As you can see, the author of the paper, Bodo Melnik, argues that modern, western foods, in particular milk and highly processed, sugary foodstuffs, drive the development of acne vulgaris by influencing insulin production and mTORC1 signaling. When Bodo Melnik speaks up about something like this, it’s wise to pay attention, seeing as he’s one of the – if not the – world’s foremost experts on milk as it relates to nutrition and health and the pathogenesis of acne vulgaris.
Let’s not forget the microbiome…
In the past, I’ve made the case that widespread microbiome destruction is a primary driving force behind the acne epidemic. This is a statement I stand by. I don’t doubt for a second that the things Bodo Melnik talk about in the above paper are important with respects to the pathogenesis of acne; however, I think it’s crucial not to overlook the role of the microbiome.
Dysbiosis of the gut sets the stage for immune dysfunction, increased intestinal permeability, and inflammation, which in turn negatively affects skin health, including skin microbiota composition. This idea is supported by scientific research implicating dysbiosis in the development of acne vulgaris (14, 15).
A healthy microbiota can’t exist in the presence of an unhealthy diet; hence, there’s some overlap between the things the highly skilled researcher Dr. Melnik talks about in his recent paper on acne and the things I’ve talked about in the past regarding the microbiome-acne connection. That said, many other things beside an unhealthy diet can negatively affect microbiome composition.
This leads us over to one of the key messages I want to get across with today’s article…
A healthy diet will only get you so far
Science has left no doubt that diet impacts a variety of processes that play a role in the pathogenesis of acne. Moreover, some recent clinical trials have found that low-glycemic load diets are useful in the treatment of acne vulgaris (8, 9). That said, to date, nobody has investigated whether Paleolithic-type diets are therapeutic for acne sufferers. I find it highly likely that they are. They are probably more therapeutic than typical low-glycemic index diets, seeing as the former exclude all Neolithic foods, as well as fast food, regardless of their glycemic index.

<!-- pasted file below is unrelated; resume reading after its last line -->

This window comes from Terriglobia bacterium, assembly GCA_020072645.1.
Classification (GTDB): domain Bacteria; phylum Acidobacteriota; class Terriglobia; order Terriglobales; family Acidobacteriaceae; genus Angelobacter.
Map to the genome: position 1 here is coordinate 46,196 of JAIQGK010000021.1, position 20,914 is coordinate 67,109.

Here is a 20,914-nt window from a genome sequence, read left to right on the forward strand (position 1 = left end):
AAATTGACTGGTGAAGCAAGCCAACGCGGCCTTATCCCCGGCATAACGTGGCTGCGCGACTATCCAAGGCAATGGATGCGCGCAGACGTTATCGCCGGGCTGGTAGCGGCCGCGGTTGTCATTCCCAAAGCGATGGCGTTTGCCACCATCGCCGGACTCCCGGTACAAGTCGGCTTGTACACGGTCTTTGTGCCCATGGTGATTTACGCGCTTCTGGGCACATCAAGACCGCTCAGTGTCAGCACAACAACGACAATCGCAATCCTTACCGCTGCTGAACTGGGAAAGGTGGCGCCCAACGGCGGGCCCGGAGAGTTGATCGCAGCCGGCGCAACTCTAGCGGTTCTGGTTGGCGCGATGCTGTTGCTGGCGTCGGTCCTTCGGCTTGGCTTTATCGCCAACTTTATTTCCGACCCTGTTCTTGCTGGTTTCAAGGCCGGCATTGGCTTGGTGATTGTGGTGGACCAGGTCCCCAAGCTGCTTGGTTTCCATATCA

Nevertheless, it should be noted that diet intervention, by itself, is often not enough to bring about completely eradication of acne. Not only that, but some people with acne have undoubtedly found that their skin problems are largely unresponsive to diet changes. This isn’t that surprising, seeing as a healthy diet isn’t a panacea. By itself, it won’t fix a severely damaged microbiota, and it certainly won’t nullify the effects of genetic variations that are detrimental with respects to acne risk.
The fact that acne is virtually nonexistent among people who live in environments that resemble the natural milieu of our Paleolithic ancestors clearly suggests that it’s our environment, and not our genes, that make us sprout lesions. That said, genetics are obviously not inconsequential in the context of acne susceptibility and development. A child who’s genetically susceptible to develop acne, and who also receives a less than ideal mix of bacteria and nutrients from its mother early in life, is particularly bad off and is likely going to find, when he hits adolescence, that his skin stops agreeing with him, perhaps even if he consumes fairly healthy diet.
The bottom line
There is no doubt: Diet and acne are connected. Many of the foods that have entered into the human diet over the past 10.000 years, and in particular the most recent centuries, are problematic with respects to their impact on skin health. Milk and highly processed foods such as chocolate, doughnuts, and cookies are particularly troublesome. It’s long past time that all dermatologists and doctors recognize this fact and that nutritional interventions, as well as various types of microbiome restoration therapies, become a routine part of the treatment of acne vulgaris.